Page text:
by Mary Caperton Morton Wednesday, July 19, 2017
The Old Faithful geyser in Yellowstone National Park has erupted predictably within a 10-minute window every hour for more than 150 years, but the inner workings that power its regular 30-meter-high eruptive plumes are largely still a mystery. Recent monitoring of the gusher is revealing new secrets about its plumbing system, which may help the National Park Service plan for future infrastructure expansions around the popular attraction.
Jamie Farrell, of the University of Utah, and colleagues deployed hundreds of seismometers around the geyser, leaving the instruments to continuously record data over roughly two-week periods in both November 2015 and November 2016. The instruments picked up signals of underground tremors, which begin building about 45 minutes before each blast, peak about 25 minutes beforehand, and then slowly die down until the heated water and steam eruption begins. The small tremors are thought to be caused by hydrothermal bubbling in Old Faithful’s subsurface plumbing system, Farrell reported at the Seismological Society of America’s annual meeting in Denver in April.
The team’s data painted a picture of how the hydrothermal features under the geyser work, including “what these geothermal structures look like under the ground, what’s happening underground when they’re getting ready for an eruption, and how these things are related to each other and how they react to outside stresses, even earthquakes from around the world,” Farrell said in a statement.
Farrell’s team also observed the shape of the underground water reservoir that supplies the water expelled in the geyser’s eruptions. Seismic signals don’t travel well through fluids, so the lack of signal from the instruments west and northwest of the geyser suggests that the ground there is saturated with hydrothermal fluids, Farrell explained. “We think that’s telling us that we have this shallow, very saturated body of ground there, and it’s probably the reservoir [from which] Old Faithful is pulling water,” he said.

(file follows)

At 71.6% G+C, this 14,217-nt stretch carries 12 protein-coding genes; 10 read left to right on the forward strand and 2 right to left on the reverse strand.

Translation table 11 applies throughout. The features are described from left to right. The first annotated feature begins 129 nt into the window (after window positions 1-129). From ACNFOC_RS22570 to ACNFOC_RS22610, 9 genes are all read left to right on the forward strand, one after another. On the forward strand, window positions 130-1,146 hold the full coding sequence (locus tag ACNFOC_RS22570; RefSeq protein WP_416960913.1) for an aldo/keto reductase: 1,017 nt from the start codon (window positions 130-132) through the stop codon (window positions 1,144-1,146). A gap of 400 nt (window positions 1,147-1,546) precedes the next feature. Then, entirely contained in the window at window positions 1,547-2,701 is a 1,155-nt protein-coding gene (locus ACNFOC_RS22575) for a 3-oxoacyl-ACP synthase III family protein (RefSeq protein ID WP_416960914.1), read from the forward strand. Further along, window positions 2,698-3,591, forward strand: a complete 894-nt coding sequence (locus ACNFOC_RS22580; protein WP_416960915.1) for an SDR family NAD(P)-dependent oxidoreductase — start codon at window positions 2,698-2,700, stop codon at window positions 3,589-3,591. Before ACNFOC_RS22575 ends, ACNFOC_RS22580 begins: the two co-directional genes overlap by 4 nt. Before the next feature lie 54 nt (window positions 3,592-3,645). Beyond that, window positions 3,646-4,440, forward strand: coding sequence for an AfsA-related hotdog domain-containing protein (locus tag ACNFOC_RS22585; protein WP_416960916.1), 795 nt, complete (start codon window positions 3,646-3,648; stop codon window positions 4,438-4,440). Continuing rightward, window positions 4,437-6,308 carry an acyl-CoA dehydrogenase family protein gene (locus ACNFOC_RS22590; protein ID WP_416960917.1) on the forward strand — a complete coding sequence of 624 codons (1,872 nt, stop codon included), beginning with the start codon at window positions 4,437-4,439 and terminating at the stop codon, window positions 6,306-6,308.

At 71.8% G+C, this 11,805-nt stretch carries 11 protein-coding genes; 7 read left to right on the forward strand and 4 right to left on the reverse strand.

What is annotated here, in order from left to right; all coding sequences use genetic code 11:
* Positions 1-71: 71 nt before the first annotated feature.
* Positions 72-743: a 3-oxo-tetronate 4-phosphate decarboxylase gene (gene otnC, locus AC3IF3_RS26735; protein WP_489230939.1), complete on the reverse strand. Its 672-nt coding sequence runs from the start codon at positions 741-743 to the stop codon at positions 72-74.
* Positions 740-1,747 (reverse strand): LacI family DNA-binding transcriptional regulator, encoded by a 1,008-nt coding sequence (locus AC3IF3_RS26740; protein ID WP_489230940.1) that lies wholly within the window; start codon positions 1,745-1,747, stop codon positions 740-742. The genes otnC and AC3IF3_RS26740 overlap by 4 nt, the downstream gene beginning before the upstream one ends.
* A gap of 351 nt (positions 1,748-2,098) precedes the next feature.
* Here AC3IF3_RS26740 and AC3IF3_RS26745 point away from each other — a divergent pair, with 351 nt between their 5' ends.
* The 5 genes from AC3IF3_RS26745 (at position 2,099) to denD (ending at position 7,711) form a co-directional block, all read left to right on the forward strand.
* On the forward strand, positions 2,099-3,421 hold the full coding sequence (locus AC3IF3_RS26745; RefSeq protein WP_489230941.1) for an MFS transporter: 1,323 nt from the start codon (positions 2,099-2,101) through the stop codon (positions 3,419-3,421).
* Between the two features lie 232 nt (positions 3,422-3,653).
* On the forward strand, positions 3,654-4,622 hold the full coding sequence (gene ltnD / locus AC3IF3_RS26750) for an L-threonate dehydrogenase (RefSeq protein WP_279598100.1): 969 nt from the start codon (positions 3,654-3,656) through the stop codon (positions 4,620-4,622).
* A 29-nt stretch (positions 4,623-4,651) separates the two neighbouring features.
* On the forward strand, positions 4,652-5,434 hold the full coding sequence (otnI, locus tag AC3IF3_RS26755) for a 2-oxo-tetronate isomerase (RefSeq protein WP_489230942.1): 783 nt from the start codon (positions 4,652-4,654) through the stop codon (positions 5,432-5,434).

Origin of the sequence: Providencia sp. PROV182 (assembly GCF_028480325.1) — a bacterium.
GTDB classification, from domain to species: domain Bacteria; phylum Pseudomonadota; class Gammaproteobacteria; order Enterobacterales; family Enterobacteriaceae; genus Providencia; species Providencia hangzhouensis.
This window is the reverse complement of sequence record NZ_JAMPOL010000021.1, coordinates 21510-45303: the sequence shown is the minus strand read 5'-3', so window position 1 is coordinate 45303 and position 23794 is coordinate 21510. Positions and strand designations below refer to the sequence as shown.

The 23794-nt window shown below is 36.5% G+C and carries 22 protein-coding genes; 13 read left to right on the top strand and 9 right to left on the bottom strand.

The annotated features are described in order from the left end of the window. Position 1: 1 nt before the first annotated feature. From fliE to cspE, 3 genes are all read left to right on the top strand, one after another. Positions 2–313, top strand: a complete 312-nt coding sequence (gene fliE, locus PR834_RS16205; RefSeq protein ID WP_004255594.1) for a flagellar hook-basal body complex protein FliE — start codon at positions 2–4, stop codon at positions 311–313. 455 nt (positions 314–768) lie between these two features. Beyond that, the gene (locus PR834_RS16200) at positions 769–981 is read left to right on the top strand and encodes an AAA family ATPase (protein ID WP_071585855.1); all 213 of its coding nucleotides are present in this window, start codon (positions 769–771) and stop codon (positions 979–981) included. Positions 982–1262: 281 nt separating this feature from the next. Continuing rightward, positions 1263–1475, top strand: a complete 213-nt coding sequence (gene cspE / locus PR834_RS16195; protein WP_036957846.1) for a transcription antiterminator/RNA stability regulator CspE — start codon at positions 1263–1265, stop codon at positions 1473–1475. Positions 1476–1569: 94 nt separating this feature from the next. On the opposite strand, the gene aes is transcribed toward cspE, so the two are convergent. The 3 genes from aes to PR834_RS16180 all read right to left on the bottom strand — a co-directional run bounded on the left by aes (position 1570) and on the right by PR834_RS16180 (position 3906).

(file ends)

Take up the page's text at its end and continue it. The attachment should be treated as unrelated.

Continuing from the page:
Data collection in the study was confined to the period between the fall closure of most of Yellowstone’s facilities and the onset of deep winter, a period when the footfalls of thousands of visitors a day wouldn’t interfere with the seismic instruments. The project may help park planners protect Old Faithful and its delicate plumbing from future renovations or expansions of the boardwalk and facilities around the geyser.
A better understanding of the seismic patterns leading up to Old Faithful’s eruptions may also help scientists predict eruption times for other, less-faithful geysers, such as Yellowstone’s Steamboat Geyser, the tallest active geyser in the world, which can be quiet for days to years between 100-meter-tall eruptions.
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